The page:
Although AVE was built from the ground up, as can be seen by comparing Figures 1 and 2, the AVE post-silicon environment is a direct descendent of the UVM environment. This is made possible by the coupling of Questa® with the AVE platform. In this scenario, the UVM agents are swapped out for Verisense emulators. The emulators are memory models implemented as Verisense IP, allowing, for example, a real DDR memory to be emulated. Like the UVM agent blocks, the emulator includes sequencers, drivers, and monitors, so AVE can emulate all the interfaces exactly as in a simulation. The same reference model is used and a scoreboard test-report generator summarizes results. In addition, voltage, clock, and signal control blocks have been added to qualify the DUT against tolerance specifications; this could not be done with even the most advanced UVM verification environment. A further benefit, is that the AVE hardware architecture is modular, allowing a high degree of reuse between projects.
Figure 2: AVE Advanced Post-Silicon Validation Environment
The AVE testing platform architecture is divided into two main components: software and hardware.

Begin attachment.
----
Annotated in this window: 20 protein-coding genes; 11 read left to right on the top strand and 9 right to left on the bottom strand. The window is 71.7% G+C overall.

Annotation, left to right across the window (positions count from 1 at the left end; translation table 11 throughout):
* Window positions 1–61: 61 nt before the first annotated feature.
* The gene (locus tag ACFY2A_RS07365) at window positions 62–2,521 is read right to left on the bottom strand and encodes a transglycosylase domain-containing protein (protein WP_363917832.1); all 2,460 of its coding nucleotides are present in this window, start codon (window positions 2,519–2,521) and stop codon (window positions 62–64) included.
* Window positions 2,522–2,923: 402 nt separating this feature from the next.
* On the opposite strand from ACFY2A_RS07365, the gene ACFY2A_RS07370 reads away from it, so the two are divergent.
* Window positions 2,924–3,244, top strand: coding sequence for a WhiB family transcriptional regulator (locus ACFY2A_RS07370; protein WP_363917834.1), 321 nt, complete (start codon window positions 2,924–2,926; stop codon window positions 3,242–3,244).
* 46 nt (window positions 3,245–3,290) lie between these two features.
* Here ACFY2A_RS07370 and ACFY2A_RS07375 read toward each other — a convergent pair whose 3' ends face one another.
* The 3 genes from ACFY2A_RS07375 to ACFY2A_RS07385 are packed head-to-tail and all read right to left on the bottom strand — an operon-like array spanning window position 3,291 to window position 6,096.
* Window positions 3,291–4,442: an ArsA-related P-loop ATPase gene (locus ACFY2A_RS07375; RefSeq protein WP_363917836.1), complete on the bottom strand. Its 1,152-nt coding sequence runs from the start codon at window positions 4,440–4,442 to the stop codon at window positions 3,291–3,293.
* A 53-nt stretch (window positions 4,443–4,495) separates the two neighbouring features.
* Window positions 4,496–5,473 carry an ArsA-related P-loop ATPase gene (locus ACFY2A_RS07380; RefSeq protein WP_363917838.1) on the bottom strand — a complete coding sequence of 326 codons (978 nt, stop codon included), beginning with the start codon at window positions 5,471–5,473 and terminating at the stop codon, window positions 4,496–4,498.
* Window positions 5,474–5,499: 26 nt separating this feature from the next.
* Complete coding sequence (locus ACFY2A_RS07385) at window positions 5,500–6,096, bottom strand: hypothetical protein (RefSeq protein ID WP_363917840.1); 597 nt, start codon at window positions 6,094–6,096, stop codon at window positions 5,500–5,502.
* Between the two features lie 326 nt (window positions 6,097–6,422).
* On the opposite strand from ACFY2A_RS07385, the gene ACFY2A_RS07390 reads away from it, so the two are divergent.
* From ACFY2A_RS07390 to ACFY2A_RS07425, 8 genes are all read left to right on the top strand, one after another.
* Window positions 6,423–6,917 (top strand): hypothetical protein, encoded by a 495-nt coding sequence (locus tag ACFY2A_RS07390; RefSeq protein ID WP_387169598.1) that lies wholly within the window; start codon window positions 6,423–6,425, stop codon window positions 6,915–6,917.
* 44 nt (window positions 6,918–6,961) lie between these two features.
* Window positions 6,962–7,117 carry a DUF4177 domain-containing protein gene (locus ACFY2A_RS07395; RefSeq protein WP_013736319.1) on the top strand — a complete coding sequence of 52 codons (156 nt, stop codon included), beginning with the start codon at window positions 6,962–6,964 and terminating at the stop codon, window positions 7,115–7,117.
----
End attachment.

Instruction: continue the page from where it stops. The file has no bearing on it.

The main function of the hardware is to implement the low-level components of the verification environ- ment — basically the BFM and the monitor. In addition, through the use of high-speed interface emulators that connect to the DUT, the user is given full control of testing all interfaces with maximal flexibility.
All of the DUT interfaces, including high-speed interfaces, are connected to Verisense emulators, which are able to function as BFMs as well as mon- itors and emulate the full functionality. The emulator effectively has complete visibility of the DUT high- speed input and output pins, and it provides full test- ing capabilities, ranging from simple protocol checkers to complicated robustness testing. The hardware emulator uses its own memory to store both input data information (BFM) and the recorded output data (monitors).
The requirement for robustness testing on all interfaces includes controlling timing of signals, voltage levels, and in the case of a memory, also changing the actual data and data sequences. The AVE solution is able to provide extensive support for robustness testing on all interfaces, including high-speed interfaces, because the DUT pins connect directly to the hardware emulators; thus, the environment not only monitors activity on the pins but also can inject data and create abnormal situations. The emulators can control the timing on all interfaces or any subset thereof. It also has the ability to modify the latency of the protocols, the frequency, and even the voltage level of a given interface. All the interface electrical and logical values can be modified within the interface specification or beyond the specification limits for verifying real abnormal situations.
The software implements the high-level components of the verification environment, including the input generation, reference models, and off-line comparisons between the behavior of the DUT in the verification environment and its behavior on the final target hardware.